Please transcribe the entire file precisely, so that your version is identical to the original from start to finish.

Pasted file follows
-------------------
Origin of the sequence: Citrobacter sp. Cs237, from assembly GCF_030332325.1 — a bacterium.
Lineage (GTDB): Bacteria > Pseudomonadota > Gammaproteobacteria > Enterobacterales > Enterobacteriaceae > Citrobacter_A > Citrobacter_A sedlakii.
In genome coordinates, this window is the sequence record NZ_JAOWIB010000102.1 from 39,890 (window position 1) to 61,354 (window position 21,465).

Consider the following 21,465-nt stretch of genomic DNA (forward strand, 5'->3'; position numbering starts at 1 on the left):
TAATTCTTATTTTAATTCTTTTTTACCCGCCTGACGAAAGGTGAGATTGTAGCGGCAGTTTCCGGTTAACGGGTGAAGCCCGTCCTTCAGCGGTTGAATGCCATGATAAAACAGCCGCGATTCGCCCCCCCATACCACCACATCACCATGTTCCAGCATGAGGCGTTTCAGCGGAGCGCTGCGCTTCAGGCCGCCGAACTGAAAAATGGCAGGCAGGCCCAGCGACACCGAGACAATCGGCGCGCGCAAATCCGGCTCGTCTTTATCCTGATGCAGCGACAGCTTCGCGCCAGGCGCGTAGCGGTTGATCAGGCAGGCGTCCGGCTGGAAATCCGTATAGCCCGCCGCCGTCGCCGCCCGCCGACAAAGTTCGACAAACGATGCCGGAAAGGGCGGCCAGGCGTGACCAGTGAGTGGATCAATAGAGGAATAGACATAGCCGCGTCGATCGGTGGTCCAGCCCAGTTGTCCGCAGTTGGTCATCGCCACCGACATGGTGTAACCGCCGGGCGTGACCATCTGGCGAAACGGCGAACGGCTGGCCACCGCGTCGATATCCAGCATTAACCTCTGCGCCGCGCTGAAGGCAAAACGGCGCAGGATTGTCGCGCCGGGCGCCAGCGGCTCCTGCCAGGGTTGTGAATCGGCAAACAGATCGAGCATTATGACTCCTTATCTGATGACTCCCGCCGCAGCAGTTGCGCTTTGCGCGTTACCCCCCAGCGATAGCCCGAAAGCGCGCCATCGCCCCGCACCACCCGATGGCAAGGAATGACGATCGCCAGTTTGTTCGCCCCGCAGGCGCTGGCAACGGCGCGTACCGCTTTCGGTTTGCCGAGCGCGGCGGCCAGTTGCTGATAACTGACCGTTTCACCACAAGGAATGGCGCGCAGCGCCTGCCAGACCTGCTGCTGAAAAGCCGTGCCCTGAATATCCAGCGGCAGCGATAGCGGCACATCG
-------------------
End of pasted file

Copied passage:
Origin of the sequence: Citrobacter sp. Cs237, from assembly GCF_030332325.1 — a bacterium.
Lineage (GTDB): Bacteria > Pseudomonadota > Gammaproteobacteria > Enterobacterales > Enterobacteriaceae > Citrobacter_A > Citrobacter_A sedlakii.
In genome coordinates, this window is the sequence record NZ_JAOWIB010000102.1 from 39,890 (window position 1) to 61,354 (window position 21,465).

Consider the following 21,465-nt stretch of genomic DNA (forward strand, 5'->3'; position numbering starts at 1 on the left):
TAATTCTTATTTTAATTCTTTTTTACCCGCCTGACGAAAGGTGAGATTGTAGCGGCAGTTTCCGGTTAACGGGTGAAGCCCGTCCTTCAGCGGTTGAATGCCATGATAAAACAGCCGCGATTCGCCCCCCCATACCACCACATCACCATGTTCCAGCATGAGGCGTTTCAGCGGAGCGCTGCGCTTCAGGCCGCCGAACTGAAAAATGGCAGGCAGGCCCAGCGACACCGAGACAATCGGCGCGCGCAAATCCGGCTCGTCTTTATCCTGATGCAGCGACAGCTTCGCGCCAGGCGCGTAGCGGTTGATCAGGCAGGCGTCCGGCTGGAAATCCGTATAGCCCGCCGCCGTCGCCGCCCGCCGACAAAGTTCGACAAACGATGCCGGAAAGGGCGGCCAGGCGTGACCAGTGAGTGGATCAATAGAGGAATAGACATAGCCGCGTCGATCGGTGGTCCAGCCCAGTTGTCCGCAGTTGGTCATCGCCACCGACATGGTGTAACCGCCGGGCGTGACCATCTGGCGAAACGGCGAACGGCTGGCCACCGCGTCGATATCCAGCATTAACCTCTGCGCCGCGCTGAAGGCAAAACGGCGCAGGATTGTCGCGCCGGGCGCCAGCGGCTCCTGCCAGGGTTGTGAATCGGCAAACAGATCGAGCATTATGACTCCTTATCTGATGACTCCCGCCGCAGCAGTTGCGCTTTGCGCGTTACCCCCCAGCGATAGCCCGAAAGCGCGCCATCGCCCCGCACCACCCGATGGCAAGGAATGACGATCGCCAGTTTGTTCGCCCCGCAGGCGCTGGCAACGGCGCGTACCGCTTTCGGTTTGCCGAGCGCGGCGGCCAGTTGCTGATAACTGACCGTTTCACCACAAGGAATGGCGCGCAGCGCCTGCCAGACCTGCTGCTGAAAAGCCGTGCCCTGAATATCCAGCGGCAGCGATAGCGGCACATCG